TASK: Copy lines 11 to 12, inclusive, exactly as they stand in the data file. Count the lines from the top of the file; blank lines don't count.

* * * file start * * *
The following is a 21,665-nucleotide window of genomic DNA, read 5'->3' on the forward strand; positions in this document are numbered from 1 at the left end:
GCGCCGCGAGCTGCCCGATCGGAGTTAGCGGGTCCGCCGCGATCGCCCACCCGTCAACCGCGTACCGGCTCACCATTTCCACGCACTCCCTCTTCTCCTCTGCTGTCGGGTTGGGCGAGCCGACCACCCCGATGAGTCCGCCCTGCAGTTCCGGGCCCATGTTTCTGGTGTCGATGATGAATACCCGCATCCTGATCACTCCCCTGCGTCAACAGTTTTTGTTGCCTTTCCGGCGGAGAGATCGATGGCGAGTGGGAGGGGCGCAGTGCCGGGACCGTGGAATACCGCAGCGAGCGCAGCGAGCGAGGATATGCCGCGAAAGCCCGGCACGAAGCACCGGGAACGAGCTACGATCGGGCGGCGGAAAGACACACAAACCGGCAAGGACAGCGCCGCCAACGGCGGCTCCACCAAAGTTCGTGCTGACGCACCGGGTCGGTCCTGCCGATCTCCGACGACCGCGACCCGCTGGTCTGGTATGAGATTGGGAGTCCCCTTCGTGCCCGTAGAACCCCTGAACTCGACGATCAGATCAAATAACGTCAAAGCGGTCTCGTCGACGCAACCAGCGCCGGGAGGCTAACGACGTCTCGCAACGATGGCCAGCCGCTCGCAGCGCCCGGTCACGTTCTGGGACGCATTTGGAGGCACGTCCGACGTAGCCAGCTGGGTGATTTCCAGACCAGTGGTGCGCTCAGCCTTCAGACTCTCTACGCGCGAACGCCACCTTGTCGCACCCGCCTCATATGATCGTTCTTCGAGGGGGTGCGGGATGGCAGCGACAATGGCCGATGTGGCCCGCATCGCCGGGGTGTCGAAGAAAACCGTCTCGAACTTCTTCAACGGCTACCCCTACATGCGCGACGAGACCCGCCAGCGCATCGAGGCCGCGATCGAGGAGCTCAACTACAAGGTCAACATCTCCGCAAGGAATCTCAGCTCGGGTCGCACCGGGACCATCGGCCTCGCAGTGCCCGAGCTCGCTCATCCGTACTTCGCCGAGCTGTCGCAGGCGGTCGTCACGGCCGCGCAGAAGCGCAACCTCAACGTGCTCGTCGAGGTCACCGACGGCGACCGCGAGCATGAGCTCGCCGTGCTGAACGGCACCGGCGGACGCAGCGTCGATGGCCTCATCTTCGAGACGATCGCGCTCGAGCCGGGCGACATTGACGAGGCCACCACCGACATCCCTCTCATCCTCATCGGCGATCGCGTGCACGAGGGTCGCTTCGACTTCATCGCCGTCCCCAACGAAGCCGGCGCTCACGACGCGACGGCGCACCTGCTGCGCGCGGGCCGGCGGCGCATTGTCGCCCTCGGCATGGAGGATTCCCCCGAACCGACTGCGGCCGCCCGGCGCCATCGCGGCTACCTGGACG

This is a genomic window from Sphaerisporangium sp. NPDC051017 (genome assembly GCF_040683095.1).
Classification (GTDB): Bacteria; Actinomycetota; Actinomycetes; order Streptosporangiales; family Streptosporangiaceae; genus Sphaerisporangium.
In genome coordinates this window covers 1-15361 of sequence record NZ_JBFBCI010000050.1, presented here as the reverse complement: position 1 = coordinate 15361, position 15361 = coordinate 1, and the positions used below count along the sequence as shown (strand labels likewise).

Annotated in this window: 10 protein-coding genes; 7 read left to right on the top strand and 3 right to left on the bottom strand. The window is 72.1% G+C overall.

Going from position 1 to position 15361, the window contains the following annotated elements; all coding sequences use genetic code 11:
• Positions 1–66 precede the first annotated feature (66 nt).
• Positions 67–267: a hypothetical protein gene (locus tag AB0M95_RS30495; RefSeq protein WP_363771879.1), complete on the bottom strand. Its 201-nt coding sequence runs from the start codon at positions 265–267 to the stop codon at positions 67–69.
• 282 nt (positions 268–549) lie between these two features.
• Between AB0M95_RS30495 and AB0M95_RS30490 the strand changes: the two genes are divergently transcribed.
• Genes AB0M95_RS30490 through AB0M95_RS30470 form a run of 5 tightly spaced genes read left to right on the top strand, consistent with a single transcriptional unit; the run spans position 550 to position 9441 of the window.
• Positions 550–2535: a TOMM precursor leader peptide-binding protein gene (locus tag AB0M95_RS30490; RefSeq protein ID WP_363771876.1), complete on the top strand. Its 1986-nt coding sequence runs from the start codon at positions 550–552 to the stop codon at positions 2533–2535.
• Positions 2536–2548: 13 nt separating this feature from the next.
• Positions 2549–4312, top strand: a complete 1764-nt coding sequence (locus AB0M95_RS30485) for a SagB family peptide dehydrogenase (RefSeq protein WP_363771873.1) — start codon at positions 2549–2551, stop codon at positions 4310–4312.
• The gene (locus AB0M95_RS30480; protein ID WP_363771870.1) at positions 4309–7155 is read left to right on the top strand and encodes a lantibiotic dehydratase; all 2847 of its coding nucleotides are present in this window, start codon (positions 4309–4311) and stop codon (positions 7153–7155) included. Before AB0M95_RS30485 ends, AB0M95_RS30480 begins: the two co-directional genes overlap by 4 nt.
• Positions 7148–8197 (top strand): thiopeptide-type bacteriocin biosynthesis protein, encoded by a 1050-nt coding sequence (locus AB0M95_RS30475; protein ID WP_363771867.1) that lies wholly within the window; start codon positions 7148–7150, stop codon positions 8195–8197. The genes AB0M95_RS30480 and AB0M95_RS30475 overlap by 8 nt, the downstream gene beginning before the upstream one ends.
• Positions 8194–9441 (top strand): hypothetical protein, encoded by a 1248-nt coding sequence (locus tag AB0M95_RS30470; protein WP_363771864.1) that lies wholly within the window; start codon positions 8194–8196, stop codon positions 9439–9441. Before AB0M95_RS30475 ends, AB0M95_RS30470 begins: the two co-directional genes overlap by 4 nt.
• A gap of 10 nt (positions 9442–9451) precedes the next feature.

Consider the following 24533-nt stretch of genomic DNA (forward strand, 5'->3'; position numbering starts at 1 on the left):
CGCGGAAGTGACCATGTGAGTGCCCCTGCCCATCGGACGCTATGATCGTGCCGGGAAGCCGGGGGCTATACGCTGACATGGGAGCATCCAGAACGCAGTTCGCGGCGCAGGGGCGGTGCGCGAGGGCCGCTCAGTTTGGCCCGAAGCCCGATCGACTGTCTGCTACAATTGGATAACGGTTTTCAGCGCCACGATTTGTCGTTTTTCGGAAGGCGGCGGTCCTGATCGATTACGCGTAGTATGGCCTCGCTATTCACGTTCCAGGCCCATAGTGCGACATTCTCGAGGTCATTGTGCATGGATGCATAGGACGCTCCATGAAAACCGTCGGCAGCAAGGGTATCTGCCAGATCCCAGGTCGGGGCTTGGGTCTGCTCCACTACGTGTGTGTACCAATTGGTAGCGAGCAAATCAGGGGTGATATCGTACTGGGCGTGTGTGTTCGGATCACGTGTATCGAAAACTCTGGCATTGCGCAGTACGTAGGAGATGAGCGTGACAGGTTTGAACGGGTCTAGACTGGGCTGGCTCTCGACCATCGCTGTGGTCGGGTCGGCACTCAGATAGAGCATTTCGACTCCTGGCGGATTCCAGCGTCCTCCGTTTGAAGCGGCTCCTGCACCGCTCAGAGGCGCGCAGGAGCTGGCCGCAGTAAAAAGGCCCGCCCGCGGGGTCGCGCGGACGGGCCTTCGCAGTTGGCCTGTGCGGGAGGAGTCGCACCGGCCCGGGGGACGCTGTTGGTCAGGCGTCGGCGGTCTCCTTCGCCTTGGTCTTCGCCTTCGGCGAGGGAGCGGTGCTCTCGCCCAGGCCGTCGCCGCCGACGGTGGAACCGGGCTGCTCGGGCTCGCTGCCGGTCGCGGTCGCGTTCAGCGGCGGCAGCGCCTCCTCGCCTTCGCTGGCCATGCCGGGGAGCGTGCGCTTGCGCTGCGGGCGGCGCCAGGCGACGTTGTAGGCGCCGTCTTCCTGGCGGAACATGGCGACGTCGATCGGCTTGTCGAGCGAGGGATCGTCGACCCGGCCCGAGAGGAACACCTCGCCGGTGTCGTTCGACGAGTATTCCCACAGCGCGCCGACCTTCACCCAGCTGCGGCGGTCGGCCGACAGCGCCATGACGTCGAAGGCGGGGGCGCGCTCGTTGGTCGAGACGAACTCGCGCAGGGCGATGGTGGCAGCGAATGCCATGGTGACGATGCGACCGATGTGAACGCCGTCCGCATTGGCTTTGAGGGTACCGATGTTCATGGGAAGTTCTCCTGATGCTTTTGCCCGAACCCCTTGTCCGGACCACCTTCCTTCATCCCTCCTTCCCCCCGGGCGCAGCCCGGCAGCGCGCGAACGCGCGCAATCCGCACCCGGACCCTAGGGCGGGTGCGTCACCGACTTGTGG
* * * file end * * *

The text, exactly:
• Between AB0M95_RS30495 and AB0M95_RS30490 the strand changes: the two genes are divergently transcribed.
• Genes AB0M95_RS30490 through AB0M95_RS30470 form a run of 5 tightly spaced genes read left to right on the top strand, consistent with a single transcriptional unit; the run spans position 550 to position 9441 of the window.